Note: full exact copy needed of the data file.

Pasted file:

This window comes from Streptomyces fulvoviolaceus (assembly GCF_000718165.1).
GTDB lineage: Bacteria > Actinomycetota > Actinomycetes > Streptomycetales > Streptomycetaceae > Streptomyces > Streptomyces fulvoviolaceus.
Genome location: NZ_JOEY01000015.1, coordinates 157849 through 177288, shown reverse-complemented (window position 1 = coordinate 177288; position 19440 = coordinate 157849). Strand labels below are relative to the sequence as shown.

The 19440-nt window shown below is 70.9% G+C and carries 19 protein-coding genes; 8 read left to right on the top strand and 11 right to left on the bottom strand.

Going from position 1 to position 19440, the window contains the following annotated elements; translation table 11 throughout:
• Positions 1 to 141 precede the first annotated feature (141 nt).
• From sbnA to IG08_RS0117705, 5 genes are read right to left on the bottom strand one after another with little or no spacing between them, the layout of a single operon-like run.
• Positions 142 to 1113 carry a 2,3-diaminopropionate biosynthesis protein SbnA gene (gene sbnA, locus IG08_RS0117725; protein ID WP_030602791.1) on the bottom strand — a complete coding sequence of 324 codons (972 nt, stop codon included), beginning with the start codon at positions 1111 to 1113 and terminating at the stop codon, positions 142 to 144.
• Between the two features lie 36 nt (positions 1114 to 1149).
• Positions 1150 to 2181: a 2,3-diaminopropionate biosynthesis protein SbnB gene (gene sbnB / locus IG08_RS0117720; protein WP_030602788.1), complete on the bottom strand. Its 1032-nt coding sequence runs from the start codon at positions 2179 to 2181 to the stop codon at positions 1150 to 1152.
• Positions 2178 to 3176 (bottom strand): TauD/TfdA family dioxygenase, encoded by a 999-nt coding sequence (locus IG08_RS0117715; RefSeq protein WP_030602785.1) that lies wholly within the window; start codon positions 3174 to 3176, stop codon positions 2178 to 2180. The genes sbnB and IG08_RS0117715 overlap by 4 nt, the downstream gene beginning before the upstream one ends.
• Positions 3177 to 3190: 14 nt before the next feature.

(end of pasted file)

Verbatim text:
This window comes from Streptomyces fulvoviolaceus (assembly GCF_000718165.1).
GTDB lineage: Bacteria > Actinomycetota > Actinomycetes > Streptomycetales > Streptomycetaceae > Streptomyces > Streptomyces fulvoviolaceus.
Genome location: NZ_JOEY01000015.1, coordinates 157849 through 177288, shown reverse-complemented (window position 1 = coordinate 177288; position 19440 = coordinate 157849). Strand labels below are relative to the sequence as shown.

The 19440-nt window shown below is 70.9% G+C and carries 19 protein-coding genes; 8 read left to right on the top strand and 11 right to left on the bottom strand.

Going from position 1 to position 19440, the window contains the following annotated elements; translation table 11 throughout:
• Positions 1 to 141 precede the first annotated feature (141 nt).
• From sbnA to IG08_RS0117705, 5 genes are read right to left on the bottom strand one after another with little or no spacing between them, the layout of a single operon-like run.
• Positions 142 to 1113 carry a 2,3-diaminopropionate biosynthesis protein SbnA gene (gene sbnA, locus IG08_RS0117725; protein ID WP_030602791.1) on the bottom strand — a complete coding sequence of 324 codons (972 nt, stop codon included), beginning with the start codon at positions 1111 to 1113 and terminating at the stop codon, positions 142 to 144.
• Between the two features lie 36 nt (positions 1114 to 1149).
• Positions 1150 to 2181: a 2,3-diaminopropionate biosynthesis protein SbnB gene (gene sbnB / locus IG08_RS0117720; protein WP_030602788.1), complete on the bottom strand. Its 1032-nt coding sequence runs from the start codon at positions 2179 to 2181 to the stop codon at positions 1150 to 1152.
• Positions 2178 to 3176 (bottom strand): TauD/TfdA family dioxygenase, encoded by a 999-nt coding sequence (locus IG08_RS0117715; RefSeq protein WP_030602785.1) that lies wholly within the window; start codon positions 3174 to 3176, stop codon positions 2178 to 2180. The genes sbnB and IG08_RS0117715 overlap by 4 nt, the downstream gene beginning before the upstream one ends.
• Positions 3177 to 3190: 14 nt before the next feature.